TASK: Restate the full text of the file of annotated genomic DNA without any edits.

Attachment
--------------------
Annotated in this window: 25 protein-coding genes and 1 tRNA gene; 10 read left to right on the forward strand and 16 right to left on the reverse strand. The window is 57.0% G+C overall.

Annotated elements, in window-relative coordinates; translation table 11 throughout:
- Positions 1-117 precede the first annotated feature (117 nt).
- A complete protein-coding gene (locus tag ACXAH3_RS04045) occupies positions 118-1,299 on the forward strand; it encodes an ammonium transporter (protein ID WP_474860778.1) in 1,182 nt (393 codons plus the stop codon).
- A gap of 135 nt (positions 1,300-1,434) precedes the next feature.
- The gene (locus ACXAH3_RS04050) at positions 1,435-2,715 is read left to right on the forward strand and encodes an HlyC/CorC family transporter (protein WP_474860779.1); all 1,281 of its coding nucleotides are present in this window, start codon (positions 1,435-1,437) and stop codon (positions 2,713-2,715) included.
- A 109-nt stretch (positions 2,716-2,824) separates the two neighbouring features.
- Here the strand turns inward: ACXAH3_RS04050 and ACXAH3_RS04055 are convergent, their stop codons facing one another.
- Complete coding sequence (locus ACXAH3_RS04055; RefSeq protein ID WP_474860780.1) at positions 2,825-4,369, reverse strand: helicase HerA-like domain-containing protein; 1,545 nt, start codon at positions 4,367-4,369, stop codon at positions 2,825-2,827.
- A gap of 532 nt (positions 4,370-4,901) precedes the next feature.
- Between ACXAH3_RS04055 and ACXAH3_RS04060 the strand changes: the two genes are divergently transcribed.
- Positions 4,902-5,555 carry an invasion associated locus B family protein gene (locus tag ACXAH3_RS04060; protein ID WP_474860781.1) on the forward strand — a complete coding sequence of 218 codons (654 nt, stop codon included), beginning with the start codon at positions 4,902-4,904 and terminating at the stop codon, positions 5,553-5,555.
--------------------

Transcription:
Annotated in this window: 25 protein-coding genes and 1 tRNA gene; 10 read left to right on the forward strand and 16 right to left on the reverse strand. The window is 57.0% G+C overall.

Annotated elements, in window-relative coordinates; translation table 11 throughout:
- Positions 1-117 precede the first annotated feature (117 nt).
- A complete protein-coding gene (locus tag ACXAH3_RS04045) occupies positions 118-1,299 on the forward strand; it encodes an ammonium transporter (protein ID WP_474860778.1) in 1,182 nt (393 codons plus the stop codon).
- A gap of 135 nt (positions 1,300-1,434) precedes the next feature.
- The gene (locus ACXAH3_RS04050) at positions 1,435-2,715 is read left to right on the forward strand and encodes an HlyC/CorC family transporter (protein WP_474860779.1); all 1,281 of its coding nucleotides are present in this window, start codon (positions 1,435-1,437) and stop codon (positions 2,713-2,715) included.
- A 109-nt stretch (positions 2,716-2,824) separates the two neighbouring features.
- Here the strand turns inward: ACXAH3_RS04050 and ACXAH3_RS04055 are convergent, their stop codons facing one another.
- Complete coding sequence (locus ACXAH3_RS04055; RefSeq protein ID WP_474860780.1) at positions 2,825-4,369, reverse strand: helicase HerA-like domain-containing protein; 1,545 nt, start codon at positions 4,367-4,369, stop codon at positions 2,825-2,827.
- A gap of 532 nt (positions 4,370-4,901) precedes the next feature.
- Between ACXAH3_RS04055 and ACXAH3_RS04060 the strand changes: the two genes are divergently transcribed.
- Positions 4,902-5,555 carry an invasion associated locus B family protein gene (locus tag ACXAH3_RS04060; protein ID WP_474860781.1) on the forward strand — a complete coding sequence of 218 codons (654 nt, stop codon included), beginning with the start codon at positions 4,902-4,904 and terminating at the stop codon, positions 5,553-5,555.